AVMA 2017: Insights for One Health from Millennia Past

July 24, 2017
Kim Campbell Thornton

“We’re all in this together” was the One Health–focused theme of paleontologist and explorer Paul Sereno’s keynote address during the 2017 American Veterinary Medical Association Convention.

When it comes to the issues facing veterinary medicine, physical borders don’t really exist. As human populations spread ever wider, they are more likely to come in contact with domestic and wild animals. That proximity increases the risk for exposure for humans and animals to new viruses, bacteria, and other disease-causing agents.

Food security, antibiotic resistance, and the spread of disease are among the challenges facing veterinarians, physicians, and the public in a more crowded world. That’s why the keynote speaker at the American Veterinary Medical Association Convention in Indianapolis, Indiana, was a person whose global explorations are shedding light on the connections between people, animals and the environment, said AVMA President Tom Meyer, DVM, in his introduction of Paul Sereno, PhD.

What does a paleontologist who digs in the Sahara and Gobi Deserts in search of ancient bones have to do with One Health? Sereno, a professor of paleontology at the University of Chicago and National Geographic Society explorer in residence (think real-life Indiana Jones, minus the bullwhip), brought to life those old bones as they relate to the connections between people, animals, and the environment and the human and animal health crises of today.

Sereno, who went into paleontology after a start as an artist, drew listeners back in time, not decades or centuries or millennia, but geologic time: millions of years. He began with the startling discovery, some 30 years ago, that birds are direct descendants of dinosaurs. Feathers notwithstanding, birds are, in a very real sense, reptiles, the descendants of early reptiles, he says, a fact that can be traced through their genes and every part of their anatomy.

With the story of how the ability to lay eggs allowed animals to spread across the land, free of the water, leading to the development of reptiles (and ultimately the crowning, most diversified group of all, the birds, 10,000 species strong) and mammals (which still have one or two branches that lay eggs instead of giving live birth), Sereno perhaps inadvertently answered that age-old question: Which came first, the chicken or the egg?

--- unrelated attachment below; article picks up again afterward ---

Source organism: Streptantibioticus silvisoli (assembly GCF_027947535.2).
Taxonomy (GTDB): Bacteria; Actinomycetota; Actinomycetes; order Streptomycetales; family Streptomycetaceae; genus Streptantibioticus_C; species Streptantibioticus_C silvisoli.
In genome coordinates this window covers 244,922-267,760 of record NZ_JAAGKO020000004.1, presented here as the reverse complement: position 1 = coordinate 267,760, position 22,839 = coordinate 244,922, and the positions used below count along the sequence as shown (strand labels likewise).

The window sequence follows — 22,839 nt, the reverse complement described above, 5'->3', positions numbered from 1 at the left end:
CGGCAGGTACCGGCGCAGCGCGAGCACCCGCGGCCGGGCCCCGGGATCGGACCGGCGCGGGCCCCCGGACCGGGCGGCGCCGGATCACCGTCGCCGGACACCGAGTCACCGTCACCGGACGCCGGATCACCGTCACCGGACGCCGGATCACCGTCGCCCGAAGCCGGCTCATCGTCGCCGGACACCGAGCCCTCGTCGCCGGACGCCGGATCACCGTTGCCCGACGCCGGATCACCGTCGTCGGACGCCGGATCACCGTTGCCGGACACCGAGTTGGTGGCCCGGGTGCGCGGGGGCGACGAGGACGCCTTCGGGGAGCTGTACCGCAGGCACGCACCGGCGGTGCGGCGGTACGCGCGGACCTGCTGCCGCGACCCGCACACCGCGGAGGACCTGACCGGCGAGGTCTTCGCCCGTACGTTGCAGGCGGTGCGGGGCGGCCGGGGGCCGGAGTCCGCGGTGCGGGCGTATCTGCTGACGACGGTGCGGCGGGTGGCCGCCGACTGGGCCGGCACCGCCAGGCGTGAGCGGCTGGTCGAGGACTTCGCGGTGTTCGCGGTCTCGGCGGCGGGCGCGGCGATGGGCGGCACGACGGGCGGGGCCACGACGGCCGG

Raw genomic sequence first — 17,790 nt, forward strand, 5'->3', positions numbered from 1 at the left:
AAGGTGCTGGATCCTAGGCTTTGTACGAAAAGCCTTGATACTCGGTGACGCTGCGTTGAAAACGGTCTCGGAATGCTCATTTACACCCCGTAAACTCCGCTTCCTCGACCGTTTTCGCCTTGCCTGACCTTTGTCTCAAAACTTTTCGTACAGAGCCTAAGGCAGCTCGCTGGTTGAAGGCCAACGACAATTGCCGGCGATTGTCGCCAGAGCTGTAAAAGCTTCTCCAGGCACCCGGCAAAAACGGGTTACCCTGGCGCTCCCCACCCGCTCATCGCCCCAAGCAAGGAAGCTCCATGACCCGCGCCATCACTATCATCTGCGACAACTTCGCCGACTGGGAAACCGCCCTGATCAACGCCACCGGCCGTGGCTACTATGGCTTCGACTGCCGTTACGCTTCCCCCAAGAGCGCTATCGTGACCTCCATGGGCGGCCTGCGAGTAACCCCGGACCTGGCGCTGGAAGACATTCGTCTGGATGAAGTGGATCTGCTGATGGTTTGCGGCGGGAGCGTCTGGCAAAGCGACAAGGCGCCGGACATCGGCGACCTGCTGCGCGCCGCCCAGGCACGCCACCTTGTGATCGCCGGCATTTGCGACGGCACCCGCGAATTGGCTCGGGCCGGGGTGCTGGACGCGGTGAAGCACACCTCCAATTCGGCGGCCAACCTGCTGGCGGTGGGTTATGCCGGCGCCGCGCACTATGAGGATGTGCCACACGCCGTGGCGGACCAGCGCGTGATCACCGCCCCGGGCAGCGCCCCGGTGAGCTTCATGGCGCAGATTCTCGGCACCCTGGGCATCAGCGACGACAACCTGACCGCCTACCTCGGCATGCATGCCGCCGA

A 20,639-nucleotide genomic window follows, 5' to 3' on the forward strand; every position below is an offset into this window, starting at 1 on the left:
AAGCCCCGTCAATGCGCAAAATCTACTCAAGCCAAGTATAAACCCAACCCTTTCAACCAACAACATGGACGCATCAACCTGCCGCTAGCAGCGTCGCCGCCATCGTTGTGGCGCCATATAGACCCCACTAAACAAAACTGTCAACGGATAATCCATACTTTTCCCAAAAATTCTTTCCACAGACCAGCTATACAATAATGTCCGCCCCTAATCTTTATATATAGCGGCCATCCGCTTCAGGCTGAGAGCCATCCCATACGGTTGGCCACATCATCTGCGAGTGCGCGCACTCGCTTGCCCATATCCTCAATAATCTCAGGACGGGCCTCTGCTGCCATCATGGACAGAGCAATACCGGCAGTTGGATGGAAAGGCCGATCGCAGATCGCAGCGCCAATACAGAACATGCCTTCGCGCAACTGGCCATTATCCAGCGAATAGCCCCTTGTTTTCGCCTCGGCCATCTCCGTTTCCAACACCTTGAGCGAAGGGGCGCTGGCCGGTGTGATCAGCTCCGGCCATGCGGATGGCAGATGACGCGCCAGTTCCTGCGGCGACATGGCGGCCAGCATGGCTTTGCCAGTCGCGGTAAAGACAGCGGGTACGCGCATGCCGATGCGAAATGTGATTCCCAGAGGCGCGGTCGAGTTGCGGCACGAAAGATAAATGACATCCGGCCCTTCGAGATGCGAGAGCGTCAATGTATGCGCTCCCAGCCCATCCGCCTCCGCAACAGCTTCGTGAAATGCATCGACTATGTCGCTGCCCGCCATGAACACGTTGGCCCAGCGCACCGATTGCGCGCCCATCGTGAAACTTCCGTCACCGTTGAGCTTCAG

“I began to realize that dinosaurs are our closest evolutionary companions,” he said.

That’s because both dinosaurs and the ancestors of humans made a literal evolutionary leap: they went up on two legs. It was the big invention that started the dinosaur revolution and, eventually, the human revolution.

The eventual takeaway, after an engaging exposition that ranged from how reptiles and mammals solved the problem of flight to how humans learned to walk—a task that took millions of years to perfect—is that from a One Health perspective, we’re all in this together. Human culture truly began when we started to come together in large groups and to domesticate animals. And, of course, that was also the origin of crowd diseases and diseases that could be spread between humans and animals.

Most crowd diseases have an Old World origin dating to Neolithic times, Sereno said. Examples include influenza, measles, mumps, and smallpox, which originated with domestic animals; hepatitis B, from apes; and plague and typhus, from rodents. Four are of unknown origin.

Like everything living, diseases have mutated and evolved. We know now from studying the graves of people who died in the 1300s that the plague variant seen today, which is making a comeback in some places such as the Southwest, is not the same as the bubonic plague—better known as the Black Death—that wiped out some 30% to 60% of the humans in Europe during a 14th-century decade of death that rewrote the story of Western culture. And that variant was likely not the same as the one that may have contributed to the downfall of the Roman Empire in the 6th century.

“It’s revolutionizing what we’re learning about the plague, about leishmaniasis, which is shared with our companion animals, about tuberculosis,” Sereno said. “It’s revolutionizing the evolutionary history for One Health.”

Kim Campbell Thornton has been writing about dogs and cats for 32 years. She is the award-winning author of more than 2 dozen books and hundreds of articles on pet care, health and behavior.